At nuclear matter density, electrically neutral strongly interacting matter in weak equilibrium is made of neutrons, protons, and electrons. At sufficiently high density, such matter is made of up, down, and strange quarks in the color-flavor-locked (CFL) phase, with no electrons. As a function of increasing density (or, perhaps, increasing depth in a compact star) other phases may intervene between these two phases, which are guaranteed to be present. The simplest possibility, however, is a single first order phase transition between CFL and nuclear matter. Such a transition, in space, could take place either through a mixed phase region or at a single sharp interface with electron-free CFL and electron-rich nuclear matter in stable contact. Here we construct a model for such an interface. It is characterized by a region of separated charge, similar to an inversion layer at a metal-insulator boundary. On the CFL side, the charged boundary layer is dominated by a condensate of negative kaons. We then consider the energetics of the mixed phase alternative. We find that the mixed phase will occur only if the nuclear-CFL surface tension is significantly smaller than dimensional analysis would indicate.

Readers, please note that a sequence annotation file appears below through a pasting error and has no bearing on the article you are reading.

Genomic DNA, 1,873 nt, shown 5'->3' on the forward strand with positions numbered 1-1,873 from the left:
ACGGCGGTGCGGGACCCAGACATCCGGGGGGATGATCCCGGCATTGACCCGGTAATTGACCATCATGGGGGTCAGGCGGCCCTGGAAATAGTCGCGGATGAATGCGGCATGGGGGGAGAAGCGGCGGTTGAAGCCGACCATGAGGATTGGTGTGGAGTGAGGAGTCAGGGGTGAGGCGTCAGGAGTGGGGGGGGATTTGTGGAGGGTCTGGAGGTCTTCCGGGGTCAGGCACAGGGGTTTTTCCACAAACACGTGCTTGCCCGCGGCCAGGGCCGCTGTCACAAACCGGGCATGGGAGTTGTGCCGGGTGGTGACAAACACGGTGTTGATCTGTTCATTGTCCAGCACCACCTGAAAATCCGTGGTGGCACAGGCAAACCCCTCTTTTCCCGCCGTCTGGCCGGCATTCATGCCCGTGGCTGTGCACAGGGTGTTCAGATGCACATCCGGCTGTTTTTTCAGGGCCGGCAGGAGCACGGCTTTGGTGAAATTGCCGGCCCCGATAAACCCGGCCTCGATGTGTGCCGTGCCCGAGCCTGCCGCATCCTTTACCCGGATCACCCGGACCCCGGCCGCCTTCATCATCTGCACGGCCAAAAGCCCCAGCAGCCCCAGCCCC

|Original language||English (US)|
|Number of pages||1|
|Journal||Physical Review D - Particles, Fields, Gravitation and Cosmology|
|State||Published - 2001|
ASJC Scopus subject areas
- Nuclear and High Energy Physics
- Physics and Astronomy (miscellaneous)